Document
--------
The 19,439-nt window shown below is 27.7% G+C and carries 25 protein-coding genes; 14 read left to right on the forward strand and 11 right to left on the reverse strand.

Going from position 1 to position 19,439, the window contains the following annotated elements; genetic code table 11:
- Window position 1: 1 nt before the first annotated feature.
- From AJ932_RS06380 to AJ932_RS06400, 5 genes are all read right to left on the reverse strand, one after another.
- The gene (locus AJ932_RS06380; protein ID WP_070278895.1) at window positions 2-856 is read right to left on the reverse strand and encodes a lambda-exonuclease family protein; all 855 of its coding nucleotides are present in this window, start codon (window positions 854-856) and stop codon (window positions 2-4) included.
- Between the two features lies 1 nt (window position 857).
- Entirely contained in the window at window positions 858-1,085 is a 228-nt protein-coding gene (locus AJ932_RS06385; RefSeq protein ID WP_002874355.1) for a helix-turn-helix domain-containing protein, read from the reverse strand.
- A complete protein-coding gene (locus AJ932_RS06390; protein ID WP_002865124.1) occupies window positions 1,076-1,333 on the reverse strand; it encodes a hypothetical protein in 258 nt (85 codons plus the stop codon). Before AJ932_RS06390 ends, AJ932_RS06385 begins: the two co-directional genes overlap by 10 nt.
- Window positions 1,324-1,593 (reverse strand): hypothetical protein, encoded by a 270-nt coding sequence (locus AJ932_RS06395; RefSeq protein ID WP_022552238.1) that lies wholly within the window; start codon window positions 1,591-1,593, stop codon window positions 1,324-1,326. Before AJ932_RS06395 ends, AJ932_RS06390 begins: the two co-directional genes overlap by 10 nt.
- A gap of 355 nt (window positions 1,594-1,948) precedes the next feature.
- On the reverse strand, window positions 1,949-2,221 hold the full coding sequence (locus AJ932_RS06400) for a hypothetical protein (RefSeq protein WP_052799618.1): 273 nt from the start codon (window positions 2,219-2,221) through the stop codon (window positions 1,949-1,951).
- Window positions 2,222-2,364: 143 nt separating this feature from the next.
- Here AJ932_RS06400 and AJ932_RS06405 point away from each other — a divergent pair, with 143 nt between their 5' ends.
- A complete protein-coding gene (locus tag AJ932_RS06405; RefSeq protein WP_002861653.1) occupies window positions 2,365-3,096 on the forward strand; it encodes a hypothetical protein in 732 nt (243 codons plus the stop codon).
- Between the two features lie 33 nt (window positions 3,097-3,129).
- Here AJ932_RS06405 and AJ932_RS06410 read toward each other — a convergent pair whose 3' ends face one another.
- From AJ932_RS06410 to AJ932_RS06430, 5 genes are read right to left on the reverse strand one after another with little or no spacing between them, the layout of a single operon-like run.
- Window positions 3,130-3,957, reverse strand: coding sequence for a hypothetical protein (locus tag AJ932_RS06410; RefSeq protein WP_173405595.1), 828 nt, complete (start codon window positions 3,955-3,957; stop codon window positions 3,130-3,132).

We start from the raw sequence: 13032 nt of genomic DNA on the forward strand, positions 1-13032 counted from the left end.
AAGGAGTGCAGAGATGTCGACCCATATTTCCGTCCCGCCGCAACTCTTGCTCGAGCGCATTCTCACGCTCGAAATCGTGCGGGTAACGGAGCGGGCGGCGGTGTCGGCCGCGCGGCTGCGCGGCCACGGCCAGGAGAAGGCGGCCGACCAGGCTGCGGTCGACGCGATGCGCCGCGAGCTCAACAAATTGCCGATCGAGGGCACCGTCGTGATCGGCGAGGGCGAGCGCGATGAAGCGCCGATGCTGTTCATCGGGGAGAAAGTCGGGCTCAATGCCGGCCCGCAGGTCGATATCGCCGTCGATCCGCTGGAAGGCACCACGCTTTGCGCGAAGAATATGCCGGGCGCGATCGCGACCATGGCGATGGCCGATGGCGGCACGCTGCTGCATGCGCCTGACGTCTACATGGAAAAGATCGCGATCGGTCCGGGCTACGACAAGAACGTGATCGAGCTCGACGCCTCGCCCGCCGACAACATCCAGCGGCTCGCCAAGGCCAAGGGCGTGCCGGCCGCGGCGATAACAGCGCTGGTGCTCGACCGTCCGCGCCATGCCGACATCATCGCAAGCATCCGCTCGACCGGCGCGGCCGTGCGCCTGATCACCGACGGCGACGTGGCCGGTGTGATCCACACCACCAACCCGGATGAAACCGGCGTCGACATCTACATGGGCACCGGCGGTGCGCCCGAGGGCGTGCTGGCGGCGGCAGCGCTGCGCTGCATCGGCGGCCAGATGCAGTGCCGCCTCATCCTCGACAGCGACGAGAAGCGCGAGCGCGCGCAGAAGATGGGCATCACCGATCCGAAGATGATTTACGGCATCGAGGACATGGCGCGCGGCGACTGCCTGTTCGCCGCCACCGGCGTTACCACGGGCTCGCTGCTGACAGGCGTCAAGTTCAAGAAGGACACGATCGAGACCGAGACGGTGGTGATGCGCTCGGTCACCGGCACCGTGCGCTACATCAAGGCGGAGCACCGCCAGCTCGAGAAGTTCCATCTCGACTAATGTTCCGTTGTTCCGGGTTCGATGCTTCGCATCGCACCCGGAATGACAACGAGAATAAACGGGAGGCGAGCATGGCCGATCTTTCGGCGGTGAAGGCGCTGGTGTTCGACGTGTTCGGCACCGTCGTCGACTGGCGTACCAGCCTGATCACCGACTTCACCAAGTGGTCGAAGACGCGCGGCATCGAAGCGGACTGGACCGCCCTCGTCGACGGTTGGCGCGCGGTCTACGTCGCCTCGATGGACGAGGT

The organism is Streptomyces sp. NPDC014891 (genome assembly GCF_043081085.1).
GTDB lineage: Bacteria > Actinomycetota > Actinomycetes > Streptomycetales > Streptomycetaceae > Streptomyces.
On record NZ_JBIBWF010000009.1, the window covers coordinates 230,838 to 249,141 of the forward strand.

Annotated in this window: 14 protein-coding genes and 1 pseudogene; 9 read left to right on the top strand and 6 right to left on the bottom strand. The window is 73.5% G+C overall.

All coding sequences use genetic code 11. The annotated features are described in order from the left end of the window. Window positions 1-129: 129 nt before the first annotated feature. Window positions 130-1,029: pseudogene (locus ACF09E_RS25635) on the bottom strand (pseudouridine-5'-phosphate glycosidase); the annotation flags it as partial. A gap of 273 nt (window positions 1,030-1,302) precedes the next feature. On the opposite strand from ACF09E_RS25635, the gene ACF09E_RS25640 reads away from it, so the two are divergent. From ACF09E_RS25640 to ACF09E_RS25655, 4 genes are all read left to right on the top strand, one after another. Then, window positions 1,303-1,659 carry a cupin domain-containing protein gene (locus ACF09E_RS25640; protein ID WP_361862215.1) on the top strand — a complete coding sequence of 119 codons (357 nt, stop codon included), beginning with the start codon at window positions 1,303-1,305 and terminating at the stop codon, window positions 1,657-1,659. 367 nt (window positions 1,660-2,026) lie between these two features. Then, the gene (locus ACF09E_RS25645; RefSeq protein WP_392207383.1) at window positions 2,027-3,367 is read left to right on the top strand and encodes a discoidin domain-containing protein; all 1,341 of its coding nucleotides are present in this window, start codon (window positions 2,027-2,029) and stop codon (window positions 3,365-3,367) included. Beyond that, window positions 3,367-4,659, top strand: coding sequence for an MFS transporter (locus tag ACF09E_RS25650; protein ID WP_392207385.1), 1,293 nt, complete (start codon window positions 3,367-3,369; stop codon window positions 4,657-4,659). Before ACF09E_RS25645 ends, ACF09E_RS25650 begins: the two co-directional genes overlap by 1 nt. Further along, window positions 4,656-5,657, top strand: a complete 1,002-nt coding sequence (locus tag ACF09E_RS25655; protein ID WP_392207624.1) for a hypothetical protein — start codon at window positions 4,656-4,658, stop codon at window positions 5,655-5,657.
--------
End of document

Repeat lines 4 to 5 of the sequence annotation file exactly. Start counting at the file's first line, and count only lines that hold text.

- From AJ932_RS06380 to AJ932_RS06400, 5 genes are all read right to left on the reverse strand, one after another.
- The gene (locus AJ932_RS06380; protein ID WP_070278895.1) at window positions 2-856 is read right to left on the reverse strand and encodes a lambda-exonuclease family protein; all 855 of its coding nucleotides are present in this window, start codon (window positions 854-856) and stop codon (window positions 2-4) included.